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August 26, 2016 Comments Off on The Case for Cosplaying Views: 2102 All Ages Events, Arts & Entertainment, Cons & Expos, Cosplay, Drag, Editorials, Fan Boy/Girl Land, Gay 101, Geek, Geek Girl Power!, Geek Squee, Jinkx Monsoon Fan Appreciation Society, Pop Culture, Seattle Gay Scene, Seattle Lesbian Scene, Stuff to Do, Tacoma Gay Scene, Uncategorized

The Case for Cosplaying

COSPLAYING IS THE SHIT.

Well, ok. Most of you already know that. At least, the nerdier among you. Hell, SGS is full of reports on drag, so we’re basically preaching to the choir here.

At the risk of sounding hopelessly “check me out,” the following is a bit of my recent experiences cosplaying. Continuing my Nerd Year of Firsts, I spent two weekends getting into costume to fully enjoy some seminal moments in Nerd Realms. Note: This is not to be confused with LARPing.

Shut up, IT RULED.

For Anglicon, I attended on August 6 as Martha Jones from Doctor Who. Why? Because it was basically the cheapest outfit I could do. Just had to transport my fashion sense to, oh, say, 2008-ish. Leather jacket, heels with flared jeans, hair up in a business-casual spikey style, gold hoops, red tank top. Easy! Made all the better, of course, with my very own Tenth Doctor (a David Tennant ringer). As my outfit wasn’t perfectly spot-on, it did take a bit before people recognized who I was. That, and I was *not* about to don a blond wig to play Rose Tyler.

Dane Hendricksen as the Tenth Doctor. Photo: Korra Q

Dane Hendricksen as the Tenth Doctor. Photo: Korra Q

The convention itself was an absolute blast! Highlight: the original Davros (Terry Molloy) offered to fix my companion’s (get it?) tie! Squee! Amid photo-ops, panels, a rousing game of “Are You a Werewolf,” playing with a life-sized TARDIS, and enjoying other cosplayers, we ran circles around the hotel floor loving every second. We met with the society that builds Daleks and Fe-9, a cat version of K-9. The dealer room (merch/vendors) was awesome, filled the space nicely, and featured everything from fantasy weaponry to clothing and accessories to art to EVERYTHING. I even got fitted for a spectacular corset, and cannot wait to purchase it!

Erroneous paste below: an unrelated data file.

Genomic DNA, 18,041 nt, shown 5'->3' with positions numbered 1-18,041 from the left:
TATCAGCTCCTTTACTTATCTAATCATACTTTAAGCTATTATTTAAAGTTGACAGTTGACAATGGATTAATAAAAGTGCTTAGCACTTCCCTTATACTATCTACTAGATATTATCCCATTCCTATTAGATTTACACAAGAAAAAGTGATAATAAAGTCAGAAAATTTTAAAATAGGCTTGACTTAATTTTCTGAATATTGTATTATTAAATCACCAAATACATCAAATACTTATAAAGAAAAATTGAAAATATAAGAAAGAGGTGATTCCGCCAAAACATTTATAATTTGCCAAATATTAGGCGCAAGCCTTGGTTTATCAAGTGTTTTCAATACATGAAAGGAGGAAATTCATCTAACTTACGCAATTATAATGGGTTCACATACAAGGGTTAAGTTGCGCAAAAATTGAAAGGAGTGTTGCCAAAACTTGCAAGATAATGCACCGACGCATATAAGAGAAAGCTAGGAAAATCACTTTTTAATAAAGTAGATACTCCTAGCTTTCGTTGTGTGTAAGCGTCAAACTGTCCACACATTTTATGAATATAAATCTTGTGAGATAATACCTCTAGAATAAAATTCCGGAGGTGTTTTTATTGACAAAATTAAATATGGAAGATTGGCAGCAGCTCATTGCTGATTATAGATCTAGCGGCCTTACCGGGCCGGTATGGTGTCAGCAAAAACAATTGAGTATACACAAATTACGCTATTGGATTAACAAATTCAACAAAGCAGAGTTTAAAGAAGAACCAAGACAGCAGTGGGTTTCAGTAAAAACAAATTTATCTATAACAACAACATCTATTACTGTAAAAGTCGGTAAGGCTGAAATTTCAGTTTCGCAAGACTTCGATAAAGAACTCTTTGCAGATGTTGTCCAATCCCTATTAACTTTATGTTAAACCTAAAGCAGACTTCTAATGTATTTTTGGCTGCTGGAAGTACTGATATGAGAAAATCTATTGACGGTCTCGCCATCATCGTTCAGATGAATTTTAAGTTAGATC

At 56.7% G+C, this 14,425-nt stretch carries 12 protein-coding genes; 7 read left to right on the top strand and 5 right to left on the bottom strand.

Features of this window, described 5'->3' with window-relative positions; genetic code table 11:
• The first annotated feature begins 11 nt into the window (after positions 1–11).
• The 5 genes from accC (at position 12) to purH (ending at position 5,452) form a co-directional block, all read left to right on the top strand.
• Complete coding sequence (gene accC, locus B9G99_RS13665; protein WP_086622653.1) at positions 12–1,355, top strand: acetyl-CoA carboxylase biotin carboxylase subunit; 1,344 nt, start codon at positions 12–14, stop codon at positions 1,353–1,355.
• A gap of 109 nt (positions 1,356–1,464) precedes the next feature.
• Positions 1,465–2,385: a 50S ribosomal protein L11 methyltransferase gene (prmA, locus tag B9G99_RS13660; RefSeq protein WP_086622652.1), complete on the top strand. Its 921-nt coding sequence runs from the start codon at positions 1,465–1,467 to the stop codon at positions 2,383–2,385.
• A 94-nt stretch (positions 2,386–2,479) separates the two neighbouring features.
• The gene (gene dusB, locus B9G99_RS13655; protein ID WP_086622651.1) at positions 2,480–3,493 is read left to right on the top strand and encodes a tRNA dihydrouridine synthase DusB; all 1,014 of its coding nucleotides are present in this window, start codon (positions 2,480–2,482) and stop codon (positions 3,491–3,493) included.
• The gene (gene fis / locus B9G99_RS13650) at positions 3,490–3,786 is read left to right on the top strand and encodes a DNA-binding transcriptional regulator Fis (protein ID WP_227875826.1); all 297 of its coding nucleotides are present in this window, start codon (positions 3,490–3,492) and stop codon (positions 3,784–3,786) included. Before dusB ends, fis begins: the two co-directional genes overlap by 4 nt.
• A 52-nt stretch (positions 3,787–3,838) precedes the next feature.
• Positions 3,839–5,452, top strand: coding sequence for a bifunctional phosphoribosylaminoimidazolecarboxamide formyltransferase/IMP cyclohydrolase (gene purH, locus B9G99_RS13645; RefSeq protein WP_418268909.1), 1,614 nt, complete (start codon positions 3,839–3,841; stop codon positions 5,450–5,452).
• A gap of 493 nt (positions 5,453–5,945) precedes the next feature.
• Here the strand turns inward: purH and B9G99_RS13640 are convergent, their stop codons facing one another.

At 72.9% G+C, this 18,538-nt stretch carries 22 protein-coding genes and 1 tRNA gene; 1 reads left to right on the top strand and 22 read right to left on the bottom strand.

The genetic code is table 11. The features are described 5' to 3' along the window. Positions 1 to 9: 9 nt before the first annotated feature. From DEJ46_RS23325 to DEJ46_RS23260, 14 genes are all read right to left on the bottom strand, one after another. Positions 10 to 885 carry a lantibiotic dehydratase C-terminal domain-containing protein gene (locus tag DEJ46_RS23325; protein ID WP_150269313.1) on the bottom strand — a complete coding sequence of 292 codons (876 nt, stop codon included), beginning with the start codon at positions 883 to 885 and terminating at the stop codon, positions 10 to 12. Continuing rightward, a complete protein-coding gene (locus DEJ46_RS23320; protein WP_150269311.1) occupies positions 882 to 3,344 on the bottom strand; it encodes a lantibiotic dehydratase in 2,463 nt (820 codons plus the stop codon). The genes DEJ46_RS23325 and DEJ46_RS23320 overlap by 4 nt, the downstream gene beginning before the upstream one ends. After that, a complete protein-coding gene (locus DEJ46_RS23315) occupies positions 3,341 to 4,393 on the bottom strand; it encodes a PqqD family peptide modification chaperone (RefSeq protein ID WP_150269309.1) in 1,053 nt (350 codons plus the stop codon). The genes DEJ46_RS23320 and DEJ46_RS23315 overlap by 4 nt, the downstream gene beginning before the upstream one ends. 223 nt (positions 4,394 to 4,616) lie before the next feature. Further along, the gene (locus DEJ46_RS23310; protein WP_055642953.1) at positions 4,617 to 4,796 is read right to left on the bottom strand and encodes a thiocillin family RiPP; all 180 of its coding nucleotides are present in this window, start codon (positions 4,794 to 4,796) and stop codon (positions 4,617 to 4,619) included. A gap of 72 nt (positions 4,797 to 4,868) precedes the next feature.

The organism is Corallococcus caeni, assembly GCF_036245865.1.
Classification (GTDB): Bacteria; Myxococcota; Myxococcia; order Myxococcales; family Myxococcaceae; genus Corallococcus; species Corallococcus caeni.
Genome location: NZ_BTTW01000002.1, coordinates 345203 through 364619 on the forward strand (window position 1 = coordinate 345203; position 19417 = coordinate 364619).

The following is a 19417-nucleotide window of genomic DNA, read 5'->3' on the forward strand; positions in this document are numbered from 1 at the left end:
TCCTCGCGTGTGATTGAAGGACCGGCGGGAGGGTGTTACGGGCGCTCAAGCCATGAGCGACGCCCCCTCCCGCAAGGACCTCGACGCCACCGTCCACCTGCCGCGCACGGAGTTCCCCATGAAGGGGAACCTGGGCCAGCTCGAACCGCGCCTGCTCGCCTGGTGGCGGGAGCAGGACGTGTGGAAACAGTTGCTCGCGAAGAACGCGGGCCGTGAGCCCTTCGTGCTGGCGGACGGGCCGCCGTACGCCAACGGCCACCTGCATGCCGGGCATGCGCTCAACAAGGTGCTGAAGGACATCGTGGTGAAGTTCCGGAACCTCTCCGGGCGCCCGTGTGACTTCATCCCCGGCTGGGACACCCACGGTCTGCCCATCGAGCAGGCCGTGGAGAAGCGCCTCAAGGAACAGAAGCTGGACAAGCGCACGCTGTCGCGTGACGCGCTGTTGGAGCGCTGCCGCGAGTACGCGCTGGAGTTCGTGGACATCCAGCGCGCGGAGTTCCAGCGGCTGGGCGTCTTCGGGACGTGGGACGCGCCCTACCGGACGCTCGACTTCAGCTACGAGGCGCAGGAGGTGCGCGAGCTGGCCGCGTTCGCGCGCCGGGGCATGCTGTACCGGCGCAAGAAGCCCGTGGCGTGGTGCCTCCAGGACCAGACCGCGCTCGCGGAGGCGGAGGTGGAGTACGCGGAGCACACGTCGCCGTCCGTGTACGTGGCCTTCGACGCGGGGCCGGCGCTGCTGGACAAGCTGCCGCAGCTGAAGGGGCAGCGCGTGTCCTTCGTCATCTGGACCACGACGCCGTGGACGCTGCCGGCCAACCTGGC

Note: The fitting required shedding my leather jacket. Which was fine, because it was warm. But that meant losing a tiny bit of Martha Jones, therefore hindering the illusion. It wasn’t for more than a couple of minutes, but in that brief time, I suddenly felt like I was doing the character a disservice. Anyone else know that feel?

A re-application of lip gloss and a mild hair fix later, I was back in action.

Professor Trelawney (Harry Potter) cosplayer. Photo: Dane Hendricksen

Professor Trelawney (Harry Potter) cosplayer. Photo: Dane Hendricksen

Everyone is so damned nice when they recognize your character! We walked the halls amid exclamations of, “You look great!” “Can I get your picture?” and “Oh. Em. Gee!” We returned the favors likewise to other cosplayers, and geeked out with a few of them. Personal favorites included a couple of Twelfth Doctors, because Peter Capaldi hasn’t gotten as much love as his incarnation deserves. One even had an autographed guitar. So cool! For photos of the Anglicon cosplayers, check out the website!